What if we started with soul care? What if we said that it is inhuman to make a dozen people sit and listen to the same CD play repeatedly for four hours while we change their bed sheets? What if we said that it is cruel to let one person cry while you get water for another person? What if we stopped putting food ahead of kindness?
What if we hired aides on the basis of their kindness, not their muscle strength? What if we immediately fired anyone who called an elder ‘darling,’ or ‘sweetie,’ or ‘honey’ or anything except their rightful name? What if we gave back identity to those who have been turned into objects?
What if we honored the fact that these old, sick people on palliative care are suffering and we put their mental, spiritual and emotional suffering ahead of their physical needs? I am not saying ahead of their physical suffering; I am saying ahead of their physical needs.
Instead of mopping the floor, take the person outside to see the sun and feel the wind. Instead of dressing people, sit quietly beside them and sing or croon or listen. Hold hands. Of course, in the best of all possible words, both things would happen but this is America where money is what we care about most, so stop spending money on bodies and start caring for souls.
And for God’s sake, stop lying to people! You don’t tell a 98-year-old woman who is crying for her mother that you’ve called her mother and she’s on her way! You ask her what she needs her mother for and then you meet her need! Or you simply understand that she needs her mother for comfort and then you provide the comfort.
It’s called “palliative care.” These people are years from dying. They are lying in beds carefully covered with handmade quilts and they are alone. There is no one offering “comfort care.” There are aides taking care of bodies while souls are suffering.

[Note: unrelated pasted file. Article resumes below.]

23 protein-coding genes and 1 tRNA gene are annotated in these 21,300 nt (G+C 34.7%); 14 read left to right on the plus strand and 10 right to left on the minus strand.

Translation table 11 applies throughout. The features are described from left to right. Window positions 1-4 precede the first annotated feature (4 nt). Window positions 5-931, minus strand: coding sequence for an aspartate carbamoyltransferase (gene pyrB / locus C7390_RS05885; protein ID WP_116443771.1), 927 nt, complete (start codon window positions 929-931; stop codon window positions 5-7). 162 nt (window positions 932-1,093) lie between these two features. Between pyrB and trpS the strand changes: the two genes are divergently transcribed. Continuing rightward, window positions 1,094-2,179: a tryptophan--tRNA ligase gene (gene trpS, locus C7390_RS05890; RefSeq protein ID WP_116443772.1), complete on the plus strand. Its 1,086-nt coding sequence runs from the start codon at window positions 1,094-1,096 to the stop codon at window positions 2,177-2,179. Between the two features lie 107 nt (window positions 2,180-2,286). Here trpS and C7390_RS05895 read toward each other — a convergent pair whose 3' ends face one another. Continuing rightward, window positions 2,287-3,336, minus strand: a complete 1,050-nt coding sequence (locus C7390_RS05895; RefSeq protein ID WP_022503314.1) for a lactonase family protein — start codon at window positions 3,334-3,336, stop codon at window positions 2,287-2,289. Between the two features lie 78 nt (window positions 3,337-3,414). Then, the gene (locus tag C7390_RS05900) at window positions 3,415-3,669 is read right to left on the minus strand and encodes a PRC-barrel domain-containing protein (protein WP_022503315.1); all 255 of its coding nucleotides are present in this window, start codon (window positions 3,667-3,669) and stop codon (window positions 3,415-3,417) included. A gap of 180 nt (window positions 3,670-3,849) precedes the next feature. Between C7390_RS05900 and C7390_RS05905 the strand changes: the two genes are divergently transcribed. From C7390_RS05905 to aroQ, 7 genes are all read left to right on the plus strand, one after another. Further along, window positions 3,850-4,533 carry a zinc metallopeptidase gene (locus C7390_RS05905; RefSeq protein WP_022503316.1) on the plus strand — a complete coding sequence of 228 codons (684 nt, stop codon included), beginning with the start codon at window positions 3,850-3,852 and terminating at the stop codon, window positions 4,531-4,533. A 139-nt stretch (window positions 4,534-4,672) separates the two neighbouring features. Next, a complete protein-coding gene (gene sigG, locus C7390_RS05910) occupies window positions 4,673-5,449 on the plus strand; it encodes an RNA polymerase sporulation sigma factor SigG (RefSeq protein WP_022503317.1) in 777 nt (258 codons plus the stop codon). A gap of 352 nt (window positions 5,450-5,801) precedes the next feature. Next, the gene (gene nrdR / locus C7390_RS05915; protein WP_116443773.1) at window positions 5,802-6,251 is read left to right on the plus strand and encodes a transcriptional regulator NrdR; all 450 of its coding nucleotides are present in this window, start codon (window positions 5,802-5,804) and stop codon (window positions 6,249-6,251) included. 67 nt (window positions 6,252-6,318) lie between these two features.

We are not our bodies; we are our souls. We are here for a moment, lodged in a clay vessel, then we return to wherever we came from. We move on to some immortal home. Our bodies do not have souls. Our souls, for one brief moment, have bodies, so why are we investing so deeply in caring for bodies and not giving a ha’penny for soul care?
Don’t you get it? It no longer matters what you do to us physically; it matters what you do to us spiritually. Care for the invisible part of me. What people in nursing homes need more than anything else in this world is comforting touch. Like newborns in a neonatal unit, we need physical contact. We need the feel of human bodies.
When our minds are gone, when we no longer can know, then we still can feel. They move Cora and she screams in pain and they tell her to stop screaming. For the love of God, stop hurting the woman! If you can’t medicate her out of physical pain—which you can do, you certainly can do, why won’t you?
Are the aides not telling the nurse’s that she’s in pain? Are the nurses not telling the nurse manager? Do they not care? Is it not important to them? Why isn’t the nurse manager calling the doctor? Why isn’t the doctor seeing the patient? SHE IS IN PAIN: WHY AREN’T YOU RELIEVING IT?
But why are you moving her if it causes her pain? Why aren’t you letting her lay still? Do you really think that cleanliness is important enough to cause someone to scream? Think about what matters here.
She is supposed to be receiving comfort care. DO YOU KNOW WHAT COMFORT IS??? And this is about HER comfort, not yours. Learn new skills. Learn how to love. Learn how to empathize. PAY ATTENTION. Don’t zone off in your own little world, pretending this isn’t what it is.
It is the absolute degradation of the human body. Deal with it. Be honest, be present, and find the soul in the damaged body. Speak to the tormented soul in gentle touch and soft croonings and hymns. There is no reason or rationale. There is only loneliness and lack of love.
In these, the final years of the suffering human, act with loving kindness. Admit your absolute helplessness to heal the body, and instead heal the soul.